Member Article

Remarkable rise in how often we say ‘thank you’ to a public sector worker

A remarkable turnaround in the way the nation feels about public sector workers has been underlined by a survey – which says appreciation has increased 84 per cent in the space of a year.

Just 12 months ago a survey by public sector membership club Boundless asked public sector workers when they were last thanked for the doing their job.

It was commissioned in the build-up to UN Public Service Day, which falls on 23 June, and shockingly revealed that the average key worker had gone 57 days without a ‘thank you’.

Now the same survey has been repeated ahead of this year’s Public Service Day – and the figure has dropped to just nine days.

That’s an 84 per cent difference in 12 months across all public sector roles.

In the NHS, the figure has dropped even more dramatically - from 43 days to 2 days. That’s a 95 per cent difference.

The same survey also revealed: • 71 per cent of NHS workers now say they feel appreciated by the public – it was only 48 per cent last year. • 49 per cent of public sector workers feel appreciated by the public – last year 63 per cent said they didn’t. • 32 per cent of public sector workers say they ‘love’ their job – up from 24 per cent pre lockdown.

Now the public is being encouraged to continue its appreciation by supporting Public Service Day.

The day, officially launched by the United Nations as long ago as 2003, has barely been recognised in the UK so far. Boundless, which was founded in 1923, wants to turn this around and bring the UK together to celebrate the contribution made to society by millions of public service workers, from nurses to teachers, firefighters to administrators and police officers to care workers.

Darren Milton at Boundless said: “This year Public Service Day falls on Tuesday 23 June and it’s a wonderful opportunity to remind the nation’s public service workers that we won’t forget what they have done for us. Not least during the last few months.

“The figures coming back from our survey are hugely encouraging because they show that millions of people have been saying ‘thank you,’ and doing so far more often than a year ago. “But we don’t want that to stop when pandemic is over. The next step is to back Public Service Day and to think about ways that we can value our public sector workers long into the future.”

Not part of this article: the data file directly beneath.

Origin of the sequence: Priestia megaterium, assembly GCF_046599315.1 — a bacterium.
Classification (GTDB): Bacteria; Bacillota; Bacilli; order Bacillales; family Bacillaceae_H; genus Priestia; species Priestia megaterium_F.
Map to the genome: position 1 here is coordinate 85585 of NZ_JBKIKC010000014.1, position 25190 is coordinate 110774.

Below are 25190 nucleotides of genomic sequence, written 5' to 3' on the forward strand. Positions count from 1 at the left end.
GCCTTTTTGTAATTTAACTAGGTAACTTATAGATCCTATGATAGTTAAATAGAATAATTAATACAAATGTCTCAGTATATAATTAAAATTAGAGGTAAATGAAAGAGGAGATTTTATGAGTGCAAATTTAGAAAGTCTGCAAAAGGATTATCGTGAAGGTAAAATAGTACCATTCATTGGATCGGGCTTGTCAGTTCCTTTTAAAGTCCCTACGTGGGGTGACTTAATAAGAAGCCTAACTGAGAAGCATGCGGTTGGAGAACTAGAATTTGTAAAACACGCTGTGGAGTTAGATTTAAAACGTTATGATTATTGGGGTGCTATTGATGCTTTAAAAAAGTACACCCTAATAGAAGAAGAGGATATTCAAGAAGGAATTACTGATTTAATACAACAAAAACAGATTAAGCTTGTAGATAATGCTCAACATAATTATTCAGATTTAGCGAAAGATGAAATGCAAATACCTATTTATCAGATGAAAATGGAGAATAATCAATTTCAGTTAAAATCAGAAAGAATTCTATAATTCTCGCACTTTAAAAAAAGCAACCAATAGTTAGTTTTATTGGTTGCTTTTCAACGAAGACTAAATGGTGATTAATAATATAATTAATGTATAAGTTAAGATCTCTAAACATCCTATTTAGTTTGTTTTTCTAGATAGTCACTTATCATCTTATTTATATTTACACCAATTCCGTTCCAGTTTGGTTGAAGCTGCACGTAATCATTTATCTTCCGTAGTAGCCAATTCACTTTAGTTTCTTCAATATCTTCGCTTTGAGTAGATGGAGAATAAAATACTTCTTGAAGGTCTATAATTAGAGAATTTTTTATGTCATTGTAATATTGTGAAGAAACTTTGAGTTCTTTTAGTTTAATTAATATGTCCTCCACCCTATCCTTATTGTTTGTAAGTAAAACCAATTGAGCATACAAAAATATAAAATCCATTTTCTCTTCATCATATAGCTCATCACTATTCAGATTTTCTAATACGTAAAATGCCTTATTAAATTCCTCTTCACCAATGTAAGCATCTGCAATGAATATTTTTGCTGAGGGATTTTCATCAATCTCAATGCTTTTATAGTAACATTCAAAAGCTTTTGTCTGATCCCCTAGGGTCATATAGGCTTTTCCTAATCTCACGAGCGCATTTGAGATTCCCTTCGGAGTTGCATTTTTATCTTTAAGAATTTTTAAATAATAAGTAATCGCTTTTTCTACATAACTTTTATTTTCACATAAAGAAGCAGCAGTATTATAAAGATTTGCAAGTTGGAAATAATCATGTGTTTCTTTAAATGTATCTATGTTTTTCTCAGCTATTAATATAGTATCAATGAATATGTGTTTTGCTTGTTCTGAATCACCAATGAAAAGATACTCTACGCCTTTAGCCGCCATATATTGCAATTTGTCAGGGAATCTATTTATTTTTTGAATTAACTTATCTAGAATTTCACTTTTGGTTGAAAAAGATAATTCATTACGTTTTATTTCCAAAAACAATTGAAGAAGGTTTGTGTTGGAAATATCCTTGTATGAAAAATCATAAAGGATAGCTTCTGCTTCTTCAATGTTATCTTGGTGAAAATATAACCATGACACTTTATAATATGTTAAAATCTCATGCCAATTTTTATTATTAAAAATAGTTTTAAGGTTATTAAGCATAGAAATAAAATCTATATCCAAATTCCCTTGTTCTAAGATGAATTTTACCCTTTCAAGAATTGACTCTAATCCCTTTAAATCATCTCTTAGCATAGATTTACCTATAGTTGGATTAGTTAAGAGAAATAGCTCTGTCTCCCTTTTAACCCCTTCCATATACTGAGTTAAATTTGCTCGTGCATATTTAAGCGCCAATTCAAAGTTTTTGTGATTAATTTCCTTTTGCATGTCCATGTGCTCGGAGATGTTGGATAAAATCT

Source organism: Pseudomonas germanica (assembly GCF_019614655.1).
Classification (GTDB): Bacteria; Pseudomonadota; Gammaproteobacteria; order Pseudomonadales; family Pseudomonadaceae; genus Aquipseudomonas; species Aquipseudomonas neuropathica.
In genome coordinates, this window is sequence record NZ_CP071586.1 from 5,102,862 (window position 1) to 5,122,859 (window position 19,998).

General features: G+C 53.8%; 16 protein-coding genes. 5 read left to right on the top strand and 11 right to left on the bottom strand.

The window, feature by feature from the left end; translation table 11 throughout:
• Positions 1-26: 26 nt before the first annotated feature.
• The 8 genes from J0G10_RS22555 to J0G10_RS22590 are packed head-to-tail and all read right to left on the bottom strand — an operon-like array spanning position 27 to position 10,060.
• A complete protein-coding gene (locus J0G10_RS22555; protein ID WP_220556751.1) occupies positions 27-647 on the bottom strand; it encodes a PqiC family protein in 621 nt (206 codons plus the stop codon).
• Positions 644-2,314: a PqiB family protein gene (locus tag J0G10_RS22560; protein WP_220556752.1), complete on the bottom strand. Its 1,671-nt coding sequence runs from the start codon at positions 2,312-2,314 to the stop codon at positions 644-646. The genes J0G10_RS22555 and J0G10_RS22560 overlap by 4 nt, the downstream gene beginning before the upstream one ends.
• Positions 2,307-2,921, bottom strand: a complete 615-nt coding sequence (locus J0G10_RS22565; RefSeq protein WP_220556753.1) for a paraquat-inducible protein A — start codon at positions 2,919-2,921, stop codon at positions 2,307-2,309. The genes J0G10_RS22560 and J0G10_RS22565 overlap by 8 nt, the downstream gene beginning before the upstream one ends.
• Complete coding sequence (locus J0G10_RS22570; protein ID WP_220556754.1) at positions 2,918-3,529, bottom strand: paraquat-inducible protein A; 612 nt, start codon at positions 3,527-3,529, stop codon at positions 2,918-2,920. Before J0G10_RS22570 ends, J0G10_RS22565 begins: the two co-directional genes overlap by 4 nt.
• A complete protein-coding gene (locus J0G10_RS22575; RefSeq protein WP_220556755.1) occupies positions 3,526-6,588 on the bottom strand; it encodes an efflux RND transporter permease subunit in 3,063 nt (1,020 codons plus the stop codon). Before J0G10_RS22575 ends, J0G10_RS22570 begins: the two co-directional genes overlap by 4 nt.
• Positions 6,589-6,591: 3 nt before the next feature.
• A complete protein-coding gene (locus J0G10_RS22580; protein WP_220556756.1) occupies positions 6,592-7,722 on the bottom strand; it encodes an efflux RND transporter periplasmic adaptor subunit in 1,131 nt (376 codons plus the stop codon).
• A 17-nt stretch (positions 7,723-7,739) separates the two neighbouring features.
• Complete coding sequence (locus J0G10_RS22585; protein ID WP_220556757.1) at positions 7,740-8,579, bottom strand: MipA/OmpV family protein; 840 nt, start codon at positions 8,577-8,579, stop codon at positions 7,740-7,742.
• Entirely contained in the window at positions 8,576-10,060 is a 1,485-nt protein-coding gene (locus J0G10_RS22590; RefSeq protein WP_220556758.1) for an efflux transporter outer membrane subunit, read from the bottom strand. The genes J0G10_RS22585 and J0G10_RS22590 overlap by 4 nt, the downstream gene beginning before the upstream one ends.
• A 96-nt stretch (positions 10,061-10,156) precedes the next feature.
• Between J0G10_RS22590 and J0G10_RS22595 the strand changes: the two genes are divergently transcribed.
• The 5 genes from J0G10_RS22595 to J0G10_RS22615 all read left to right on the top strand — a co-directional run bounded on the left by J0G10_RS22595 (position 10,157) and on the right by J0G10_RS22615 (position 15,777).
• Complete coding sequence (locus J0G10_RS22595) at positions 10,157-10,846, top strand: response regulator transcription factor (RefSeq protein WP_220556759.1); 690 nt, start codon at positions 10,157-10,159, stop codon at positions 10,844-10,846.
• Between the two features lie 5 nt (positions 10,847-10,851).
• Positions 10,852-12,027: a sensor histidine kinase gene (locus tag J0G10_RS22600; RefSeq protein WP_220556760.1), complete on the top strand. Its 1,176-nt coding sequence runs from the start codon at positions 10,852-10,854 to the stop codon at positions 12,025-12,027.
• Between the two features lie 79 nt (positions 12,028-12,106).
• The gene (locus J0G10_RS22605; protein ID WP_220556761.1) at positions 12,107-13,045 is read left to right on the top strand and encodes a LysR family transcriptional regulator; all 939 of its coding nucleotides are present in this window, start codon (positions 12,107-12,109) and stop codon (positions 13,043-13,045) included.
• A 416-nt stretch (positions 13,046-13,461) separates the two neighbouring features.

Helen Whately MP, Minister for Care, stated: “This global pandemic has brought tremendous sorrow and disruption to our lives, but amongst this we have also seen widespread and much-deserved recognition of public sector workers who have and will continue to play a fundamental role in our response.

“I am delighted to see increased appreciation of the incredible contribution our wonderful NHS and care staff make every day, as well as the many other public sector workers who support them.

“I, along with many others, hope to see this continue long after our country has recovered because we could not have done this without them. Thank you.”

Not everything in the Boundless survey was rosy.

Only 44 per cent of police officers said they feel valued by the public, for instance. And 22 per cent of all respondents say they have never been thanked by a member of the public in their entire career.

Even now, a fifth of public sector workers say they would feel happier in their jobs if they were thanked by the public more often – and 59 per cent say increased wages are the key to future job happiness.

“It’s clear there’s more to do,” said Darren. “Now that public sector workers are in the spotlight it’s important that we show our appreciation on Public Service Day and keep the good work going.”

This was posted in Bdaily's Members' News section by Boundless .

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